• Martyna


Updated: Oct 25, 2019

“Yoga, meditation, and the martial arts access the soul by way of the body. The physical leads to the spiritual. The humble produces the sublime.”

- Steven Pressfield “Turning Pro”

I have been volunteering with the Studio Pavilion at the House for an Art Lover in Glasgow for about a year now. I started as an invigilator and over time had the opportunity to engage myself a bit more in the running of the gallery. At the beginning, coming to the gallery one day a week was the only thing I had going on in my life. It was after the time of a break up from a relationship that was as freeing as it was binding. Enlightenment thrives in polarity.

The gallery’s exhibitions are great, although apart from one, completely different to what I would normally stop to look at. Nevertheless, I had an opportunity, that one day a week, to see people, to see others living their lives, being, and most importantly to speak with them. To speak about art with others.

Over time I saw many visitors. Some come and go, not feeling engaged with the show, some stay for a bit, read about the concepts and works presented, sometimes they smile with understanding, sometimes they roll their eyes with disbelief that this could be called art.

There are also those, like me at the time, who come in just to be around people, to talk with someone, to hear somebody’s voice, to validate their fleeing existence by having other eyes look a them.

On few occasions I had men flirting with me, I even received an invitation to meet someone who I thought only wanted to see me naked. It’s all good. I can read them, I can sense what they want, what they came for. As an invigilator, I am there for them, but only within the bounds of the bright space of the gallery.

On occasion there are those who come by as a company of their mother, their sister or brother, usually an elderly, after they’ve been for a lunch or a coffee at the House for an Art Lover cafe. They are those who don’t follow art. They know it’s there, on the walls, sitting flatly to be pretty. They don’t think they need it in their lives, they don’t get it. They’ve never tried it, they’re professionals of other disciplines.

Those visitors I enjoy speaking with the most. They’re not a challenge. They’re fun to read and let be read by.

Yesterday, we had a visit from an elderly lady who came in with her son. The man seemed like a professional, dressed smart, in a checked shirt, fairly laid back, with his sleeves rolled up. He looked at the piece on the floor and said: "I don't understand it". We conversed for about 5 minutes, during which time I explained to him the basic concept of the exhibition and pointed to the other pieces in the show. He still couldn't see it. I then started asking him about his daily chores. Does he clean? Twice a year, was his reply. Does he iron his shirts? No, he hangs them neatly after they've been washed so they iron themselves. I then asked him about any activity that he focuses on in his daily life that takes him to a place of being in the zone, in the flow. He said he loved cooking. From then on our conversation started being meaningful. He suddenly related to the idea of making fun from the mundane, which to him meant being competitive. He smiled as he realised that if he had to do something he didn't find appealing but which had to be done, he could use his interest in being competitive and have fun doing it. He could be good in it. He could find himself in it. We started laughing and I could see a sparkle in his eyes. I knew he got it. I knew he understood a part of himself he didn't realise before.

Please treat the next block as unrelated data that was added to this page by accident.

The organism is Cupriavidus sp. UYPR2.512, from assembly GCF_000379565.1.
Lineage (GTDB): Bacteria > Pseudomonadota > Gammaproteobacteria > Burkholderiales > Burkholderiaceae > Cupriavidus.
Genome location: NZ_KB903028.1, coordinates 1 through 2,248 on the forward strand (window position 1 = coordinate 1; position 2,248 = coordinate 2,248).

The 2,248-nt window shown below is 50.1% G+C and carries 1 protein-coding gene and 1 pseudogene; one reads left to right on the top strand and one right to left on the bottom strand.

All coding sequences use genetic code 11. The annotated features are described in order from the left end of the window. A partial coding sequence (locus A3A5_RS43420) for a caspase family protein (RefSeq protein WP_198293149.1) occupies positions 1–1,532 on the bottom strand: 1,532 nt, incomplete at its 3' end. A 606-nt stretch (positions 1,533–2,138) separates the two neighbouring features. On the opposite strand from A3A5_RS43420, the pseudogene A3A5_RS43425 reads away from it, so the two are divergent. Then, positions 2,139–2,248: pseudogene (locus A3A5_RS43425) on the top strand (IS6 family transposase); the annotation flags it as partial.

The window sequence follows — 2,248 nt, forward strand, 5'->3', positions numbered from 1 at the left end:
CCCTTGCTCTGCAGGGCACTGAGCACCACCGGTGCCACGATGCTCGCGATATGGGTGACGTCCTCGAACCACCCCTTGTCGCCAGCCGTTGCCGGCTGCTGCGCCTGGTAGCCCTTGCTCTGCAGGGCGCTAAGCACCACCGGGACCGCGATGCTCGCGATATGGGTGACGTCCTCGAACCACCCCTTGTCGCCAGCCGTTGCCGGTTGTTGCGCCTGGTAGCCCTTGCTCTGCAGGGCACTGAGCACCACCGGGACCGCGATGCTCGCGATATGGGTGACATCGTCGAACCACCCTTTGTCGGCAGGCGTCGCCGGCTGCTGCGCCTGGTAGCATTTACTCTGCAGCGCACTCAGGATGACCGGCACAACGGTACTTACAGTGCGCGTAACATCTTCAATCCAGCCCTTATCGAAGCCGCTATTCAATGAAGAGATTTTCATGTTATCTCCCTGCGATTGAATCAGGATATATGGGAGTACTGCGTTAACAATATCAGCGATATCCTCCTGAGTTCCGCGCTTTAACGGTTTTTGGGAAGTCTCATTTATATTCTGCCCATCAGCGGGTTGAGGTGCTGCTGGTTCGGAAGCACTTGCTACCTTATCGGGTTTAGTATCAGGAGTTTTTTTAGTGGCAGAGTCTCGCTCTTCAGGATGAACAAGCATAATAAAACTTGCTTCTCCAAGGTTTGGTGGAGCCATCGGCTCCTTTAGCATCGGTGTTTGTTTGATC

To me this is what art does to people. It allows humans to connect with one another and it allows them to find connections within themselves. Art helps us grow as it clarifies the laws of the universe that simply are. Unlike man made laws, we can’t abide or rebel against the spiritual laws. Like gravity, they just are.

Tessa Lynch and Rachel Adams’ ‘Stoop Stoop Stooping is Stoopid’ exhibition is a conversation “about Frances Gabe’s invention, the self-cleaning house, as a framework by which to look at laborious making techniques and connotations of domestic mess.” To me, the pieces displayed reflect upon finding fun in the mundane, about finding your place of flow, your zone, that is as transcendental as it is based in reality. Through our physical engagement with the task or material at hand we can reach for clarity in our mind. When we put our bodies through a physical activity we let ourselves go, releasing the tensions brought by the outside world.

For Mrs. Gabe it was cleaning, for my lovely visitor it is cooking, for others it can be walking in torrential rain high up hills. Whatever takes you to that place of forgetting your Ego, is the place that reveals your true Self.


Images throughout are taken from two exhibitions. Rachel Adams and Tessa Lynch “Stoop Stoop Stooping is Stoopid” at the Studio Pavilion and Nick Cave Until at Tramway, in Glasgow.

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